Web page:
For this her third feature length documentary, Kawase took her camera up the Yoshino Mountains at the Southern end of Japan’s two island mainland to shoot the lives of elderly locals recording them and presenting her footage as a series of straightforward portraits. There’s no attempt to impose any narrative or outside agenda; rather, her camera gives space to these people to talk, reminisce and, ultimately, simply to be.

A woman who has spent her entire life farming a small plot of land keeps herself to herself, claims she isn’t lonely and that she likes being at home. “How much longer can I do this,” she asks the camera as she walks up a woodland slope.… Read the rest

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Features Live Action Movies

Belfast

Director – Kenneth Branagh – 2021 – UK – Cert. 12a – 98m

*****

1969, Belfast, Northern Ireland. The life of a young boy and his family is impacted by The Troubles as Christian sectarianism explodes into violence on their street – out in cinemas on Friday, January 21st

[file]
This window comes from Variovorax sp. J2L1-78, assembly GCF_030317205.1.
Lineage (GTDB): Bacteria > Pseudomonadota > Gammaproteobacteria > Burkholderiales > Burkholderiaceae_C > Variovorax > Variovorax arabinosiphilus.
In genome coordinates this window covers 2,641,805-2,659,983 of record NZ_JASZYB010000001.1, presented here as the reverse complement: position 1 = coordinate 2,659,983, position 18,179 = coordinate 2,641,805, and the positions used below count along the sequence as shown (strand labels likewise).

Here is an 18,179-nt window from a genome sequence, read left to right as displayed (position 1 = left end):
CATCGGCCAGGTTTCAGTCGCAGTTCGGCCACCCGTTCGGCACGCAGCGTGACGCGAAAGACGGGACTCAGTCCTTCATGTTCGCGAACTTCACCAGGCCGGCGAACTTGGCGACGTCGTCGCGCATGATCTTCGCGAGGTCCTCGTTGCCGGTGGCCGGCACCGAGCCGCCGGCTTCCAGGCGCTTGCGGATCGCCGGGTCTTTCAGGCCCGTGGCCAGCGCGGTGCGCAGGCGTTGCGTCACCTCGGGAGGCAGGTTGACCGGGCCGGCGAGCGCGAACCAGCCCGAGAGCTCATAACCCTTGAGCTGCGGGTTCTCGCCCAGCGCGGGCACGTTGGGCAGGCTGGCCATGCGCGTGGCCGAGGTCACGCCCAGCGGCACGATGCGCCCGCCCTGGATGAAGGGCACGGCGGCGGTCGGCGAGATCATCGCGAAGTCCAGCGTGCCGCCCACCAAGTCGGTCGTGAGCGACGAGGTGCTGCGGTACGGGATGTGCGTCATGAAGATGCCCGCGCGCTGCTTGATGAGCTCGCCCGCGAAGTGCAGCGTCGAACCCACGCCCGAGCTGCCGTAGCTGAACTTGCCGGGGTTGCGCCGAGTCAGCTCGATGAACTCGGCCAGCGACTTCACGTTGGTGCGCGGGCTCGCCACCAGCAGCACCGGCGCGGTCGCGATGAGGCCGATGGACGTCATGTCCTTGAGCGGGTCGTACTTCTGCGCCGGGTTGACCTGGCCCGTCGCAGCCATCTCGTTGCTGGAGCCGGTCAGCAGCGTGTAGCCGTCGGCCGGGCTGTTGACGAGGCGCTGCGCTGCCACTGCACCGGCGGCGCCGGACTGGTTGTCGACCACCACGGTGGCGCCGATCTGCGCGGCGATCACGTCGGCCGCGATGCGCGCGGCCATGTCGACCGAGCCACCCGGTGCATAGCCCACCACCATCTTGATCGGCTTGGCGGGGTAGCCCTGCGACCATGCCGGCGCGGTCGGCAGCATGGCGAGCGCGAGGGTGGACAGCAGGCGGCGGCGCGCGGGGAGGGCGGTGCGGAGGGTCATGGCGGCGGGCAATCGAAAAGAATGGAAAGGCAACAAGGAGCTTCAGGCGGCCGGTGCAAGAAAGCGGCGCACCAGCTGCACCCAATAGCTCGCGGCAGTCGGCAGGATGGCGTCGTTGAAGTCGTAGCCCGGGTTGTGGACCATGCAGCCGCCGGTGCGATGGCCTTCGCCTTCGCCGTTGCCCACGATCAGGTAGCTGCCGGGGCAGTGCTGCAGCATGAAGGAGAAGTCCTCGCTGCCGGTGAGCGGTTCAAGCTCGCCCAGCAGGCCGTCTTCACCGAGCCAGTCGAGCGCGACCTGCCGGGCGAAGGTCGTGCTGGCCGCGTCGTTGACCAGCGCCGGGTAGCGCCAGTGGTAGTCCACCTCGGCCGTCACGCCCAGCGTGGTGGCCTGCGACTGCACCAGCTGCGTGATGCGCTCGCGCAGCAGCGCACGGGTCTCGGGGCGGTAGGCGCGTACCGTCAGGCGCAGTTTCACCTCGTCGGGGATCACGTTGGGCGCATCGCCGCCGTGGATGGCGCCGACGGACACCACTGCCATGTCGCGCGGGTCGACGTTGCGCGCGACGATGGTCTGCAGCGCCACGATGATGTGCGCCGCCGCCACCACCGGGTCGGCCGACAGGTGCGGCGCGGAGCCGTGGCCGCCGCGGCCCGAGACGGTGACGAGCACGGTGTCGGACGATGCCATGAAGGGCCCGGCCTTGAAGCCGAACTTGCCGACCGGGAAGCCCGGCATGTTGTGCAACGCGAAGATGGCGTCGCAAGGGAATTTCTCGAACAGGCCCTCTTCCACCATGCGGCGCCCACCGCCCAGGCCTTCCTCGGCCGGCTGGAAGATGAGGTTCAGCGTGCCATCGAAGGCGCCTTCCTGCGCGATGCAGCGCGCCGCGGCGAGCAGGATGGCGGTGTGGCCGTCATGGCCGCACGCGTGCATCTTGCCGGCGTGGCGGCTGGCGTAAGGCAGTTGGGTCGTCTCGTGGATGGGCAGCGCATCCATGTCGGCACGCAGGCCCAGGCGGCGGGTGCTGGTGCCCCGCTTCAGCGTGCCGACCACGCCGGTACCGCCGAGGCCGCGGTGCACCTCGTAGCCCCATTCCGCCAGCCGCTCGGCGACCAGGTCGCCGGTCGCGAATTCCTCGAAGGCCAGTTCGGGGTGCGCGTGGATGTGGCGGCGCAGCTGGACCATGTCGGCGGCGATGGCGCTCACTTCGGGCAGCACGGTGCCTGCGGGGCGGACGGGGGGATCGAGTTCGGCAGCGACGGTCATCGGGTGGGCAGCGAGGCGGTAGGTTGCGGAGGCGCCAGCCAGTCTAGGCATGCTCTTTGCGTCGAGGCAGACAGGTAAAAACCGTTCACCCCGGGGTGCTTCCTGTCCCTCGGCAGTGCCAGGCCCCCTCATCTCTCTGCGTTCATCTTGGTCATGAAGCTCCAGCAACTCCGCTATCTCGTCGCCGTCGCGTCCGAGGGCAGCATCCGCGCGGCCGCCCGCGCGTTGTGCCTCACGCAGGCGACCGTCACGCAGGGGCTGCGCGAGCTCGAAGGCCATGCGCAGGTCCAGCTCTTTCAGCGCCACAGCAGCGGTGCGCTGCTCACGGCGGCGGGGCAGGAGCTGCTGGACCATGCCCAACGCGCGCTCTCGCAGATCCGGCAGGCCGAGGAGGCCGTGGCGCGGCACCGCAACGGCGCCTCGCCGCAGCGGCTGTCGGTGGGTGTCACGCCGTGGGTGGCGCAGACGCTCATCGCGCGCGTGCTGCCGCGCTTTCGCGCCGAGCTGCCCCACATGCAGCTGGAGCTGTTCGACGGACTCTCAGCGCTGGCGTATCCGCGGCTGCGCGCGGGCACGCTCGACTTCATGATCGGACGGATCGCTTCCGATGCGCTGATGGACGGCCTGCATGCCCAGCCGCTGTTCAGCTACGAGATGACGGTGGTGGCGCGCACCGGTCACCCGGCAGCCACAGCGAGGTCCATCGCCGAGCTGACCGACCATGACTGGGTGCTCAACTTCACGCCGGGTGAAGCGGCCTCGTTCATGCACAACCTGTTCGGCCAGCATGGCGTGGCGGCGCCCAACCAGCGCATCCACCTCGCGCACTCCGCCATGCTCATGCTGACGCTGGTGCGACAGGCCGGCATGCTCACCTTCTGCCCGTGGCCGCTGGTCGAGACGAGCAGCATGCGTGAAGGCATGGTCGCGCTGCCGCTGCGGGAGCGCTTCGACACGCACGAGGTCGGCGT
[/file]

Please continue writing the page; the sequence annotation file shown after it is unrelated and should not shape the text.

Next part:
Bookended by colour images of contemporary Belfast, Northern Ireland, this swiftly traverses a colour montage to pan up a wall to the black and white photographed 1969 beyond. The closing moments also feature the genuinely touching legend, “For the ones who stayed, For the ones who left, And for the ones who were lost.”

Elsewhere, apart from family trips to the cinema to see the likes of Chitty Chitty Bang Bang (Ken Hughes, 1968), where the clips from the movie and light reflected from it onto the black and white audience are in colour, everything else (including other aspects of the family cinema-going experience) is entirely in black and white.